Nature is one of the top-notch interdisciplinary science journals available today. It publishes peer-reviewed research on the basis of its “originality, importance, interdisciplinary interest, timeliness, accessibility, elegance, and surprising conclusions”. With an impact factor of 36.101, it is currently one of the most highly cited science journals.
With the launching of Nature Publishing Index – Asia-Pacific, it is now easier to track research papers published in Nature journals from the Asia-Pacific region. According to the Index’s website, “The Index provides many different options for users to delve into the data: users can analyze data by institution, country, or Nature journals, and can access historical data and graphs.” It ranks institutions and countries based on the number of papers published in the Nature journals and is updated weekly. See figure below showing the number of articles from the top 5 countries + the Philippines from 2000 to 2010.
Curious if the Philippines makes it to the list, I checked the latest country rankings. As of Nov. 2, 2011, Japan is on top with 334 papers. It is followed by China with 186 papers, then Australia with 144 papers, and Korea with 71 papers. Completing the top five is Singapore with 49 papers. Surprisingly, the Philippines is currently ranked number 10 with five papers, a huge jump from rank 14 last year with only two papers. The only other year when the Philippines was included in the list was in 2008 when it was also ranked 14th with one paper.
|Country rankings. Top five countries + the Philippines (figure from www.natureasia.com)|
From the five papers published, 2 papers were co-authored by C. Go from the Physics Department, University of San Carlos, one paper by Nanette R. Lee from the Office of Population Studies Foundation, University of San Carlos, another one by Allan G. Fernando from the National Institute of Geological Sciences, University of the Philippines-Diliman, and the last one by Yolanda M. Aguilar from Petrolab, Mines and Geosciences Bureau. The papers are listed below:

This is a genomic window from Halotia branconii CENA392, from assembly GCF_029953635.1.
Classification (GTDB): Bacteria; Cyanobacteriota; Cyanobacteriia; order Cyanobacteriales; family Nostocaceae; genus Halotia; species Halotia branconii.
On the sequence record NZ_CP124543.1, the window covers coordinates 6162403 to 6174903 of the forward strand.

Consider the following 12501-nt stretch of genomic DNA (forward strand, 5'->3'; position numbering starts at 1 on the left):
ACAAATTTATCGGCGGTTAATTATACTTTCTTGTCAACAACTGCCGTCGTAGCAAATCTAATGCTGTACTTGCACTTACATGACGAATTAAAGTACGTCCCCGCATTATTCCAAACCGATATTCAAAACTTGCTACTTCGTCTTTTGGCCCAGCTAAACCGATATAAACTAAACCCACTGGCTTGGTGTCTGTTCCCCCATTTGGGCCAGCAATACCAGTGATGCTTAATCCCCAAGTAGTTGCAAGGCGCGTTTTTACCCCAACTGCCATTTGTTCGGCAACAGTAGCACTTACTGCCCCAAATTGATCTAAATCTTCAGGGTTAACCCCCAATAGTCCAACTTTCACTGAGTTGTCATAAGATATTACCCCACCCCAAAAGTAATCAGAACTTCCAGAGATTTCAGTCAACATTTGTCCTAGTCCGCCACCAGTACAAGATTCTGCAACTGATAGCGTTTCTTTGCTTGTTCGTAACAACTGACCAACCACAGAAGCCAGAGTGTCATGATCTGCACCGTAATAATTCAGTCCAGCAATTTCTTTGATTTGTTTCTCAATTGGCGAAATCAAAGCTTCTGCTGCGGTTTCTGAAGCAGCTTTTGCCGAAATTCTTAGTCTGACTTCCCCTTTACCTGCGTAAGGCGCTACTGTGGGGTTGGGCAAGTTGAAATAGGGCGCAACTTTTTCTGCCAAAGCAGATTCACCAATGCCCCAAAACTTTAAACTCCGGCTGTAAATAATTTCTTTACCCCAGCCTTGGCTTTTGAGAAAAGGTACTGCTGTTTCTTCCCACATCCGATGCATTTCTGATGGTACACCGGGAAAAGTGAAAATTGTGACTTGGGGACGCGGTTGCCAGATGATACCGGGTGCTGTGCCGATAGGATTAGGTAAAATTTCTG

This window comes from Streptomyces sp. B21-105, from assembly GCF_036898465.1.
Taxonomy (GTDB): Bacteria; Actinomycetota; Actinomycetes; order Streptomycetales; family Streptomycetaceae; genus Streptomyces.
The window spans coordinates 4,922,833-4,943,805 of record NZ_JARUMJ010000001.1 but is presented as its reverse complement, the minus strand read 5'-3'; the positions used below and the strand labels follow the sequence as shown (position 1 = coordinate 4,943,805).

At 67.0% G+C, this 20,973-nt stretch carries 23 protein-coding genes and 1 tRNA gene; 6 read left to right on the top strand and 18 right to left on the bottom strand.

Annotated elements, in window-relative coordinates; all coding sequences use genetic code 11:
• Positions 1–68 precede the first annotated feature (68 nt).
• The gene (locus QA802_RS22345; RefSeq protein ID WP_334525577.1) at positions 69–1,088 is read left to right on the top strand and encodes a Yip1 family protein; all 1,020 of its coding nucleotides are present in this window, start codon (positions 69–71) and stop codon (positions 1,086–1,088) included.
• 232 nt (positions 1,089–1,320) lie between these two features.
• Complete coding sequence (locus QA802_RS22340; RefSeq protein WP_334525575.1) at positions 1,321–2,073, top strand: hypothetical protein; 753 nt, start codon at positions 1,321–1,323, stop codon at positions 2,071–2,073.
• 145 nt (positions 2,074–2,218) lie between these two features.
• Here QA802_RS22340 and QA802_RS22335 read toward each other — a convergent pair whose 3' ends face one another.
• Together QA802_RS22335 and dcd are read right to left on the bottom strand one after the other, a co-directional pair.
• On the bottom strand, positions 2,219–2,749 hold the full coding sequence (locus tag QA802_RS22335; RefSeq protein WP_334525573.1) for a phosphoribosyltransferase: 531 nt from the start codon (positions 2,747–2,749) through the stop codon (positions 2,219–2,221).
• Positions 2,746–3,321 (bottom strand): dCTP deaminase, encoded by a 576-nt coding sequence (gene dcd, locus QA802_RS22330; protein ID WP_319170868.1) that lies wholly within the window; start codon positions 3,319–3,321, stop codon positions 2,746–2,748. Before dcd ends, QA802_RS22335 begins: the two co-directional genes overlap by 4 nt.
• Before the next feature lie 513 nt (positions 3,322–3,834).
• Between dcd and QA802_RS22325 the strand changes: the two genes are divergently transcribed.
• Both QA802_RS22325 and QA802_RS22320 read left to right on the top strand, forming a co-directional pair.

- A giant thunderstorm on Saturn, G. Fischer, W. S. Kurth, D. A. Gurnett, P. Zarka, U. A. Dyudina, A. P. Ingersoll, S. P. Ewald, C. C. Porco, A. Wesley, C. Go, and M. Delcroix, Nature 475, 75–77 (07 July 2011) doi:10.1038/nature10205
- Deep winds beneath Saturn’s upper clouds from a seasonal long-lived planetary-scale storm, A. Sánchez-Lavega, T. del Río-Gaztelurrutia, R. Hueso, et. al, Nature 475, 71–74 (07 July 2011) doi:10.1038/nature10203 (C. Go is one of the co-authors)
- Genetic variants in novel pathways influence blood pressure and cardiovascular disease risk, The International Consortium for Blood Pressure Genome-Wide Association Studies, Nature 478, 103–109 (06 October 2011) doi:10.1038/nature10405 (Nanette R Lee is a member of the consortium)
- Prevailing oxic environments in the Pacific Ocean during the mid-retaceous Oceanic Anoxic Event 2, Reishi Takashima, Hiroshi Nishi, Toshiro Yamanaka, Takashige Tomosugi, Allan G. Fernando, Kazushige Tanabe, Kazuyoshi Moriya, Fumihisa Kawabe, and Keiichi Hayashi, Nature Communications 2 article number: 234 (08 March 2011) doi:10.1038/ncomms1233
- Permanent El Niño during the Pliocene warm period not supported by coral evidence, Tsuyoshi Watanabe, Atsushi Suzuki, Shoshiro Minobe, Tatsunori Kawashima, Koji Kameo, Kayo Minoshima, Yolanda M. Aguilar, Ryoji Wani, Hodaka Kawahata, Kohki Sowa, Takaya Nagai, and Tomoki Kase, Nature 471, 209–211 (10 March 2011) doi:10.1038/nature09777
For sure, Philippine-based researchers still have a long way to go. Although limited in resources (finances, manpower, equipment, etc), Filipinos can still be as productive as those from more technologically advanced countries. As demonstrated by the above researchers, joining an international group in a collaborative research effort can be a way to be a part of something big and significant that is worth a Nature paper.
Hopefully, this is just the beginning. And to our colleagues, congratulations and more power!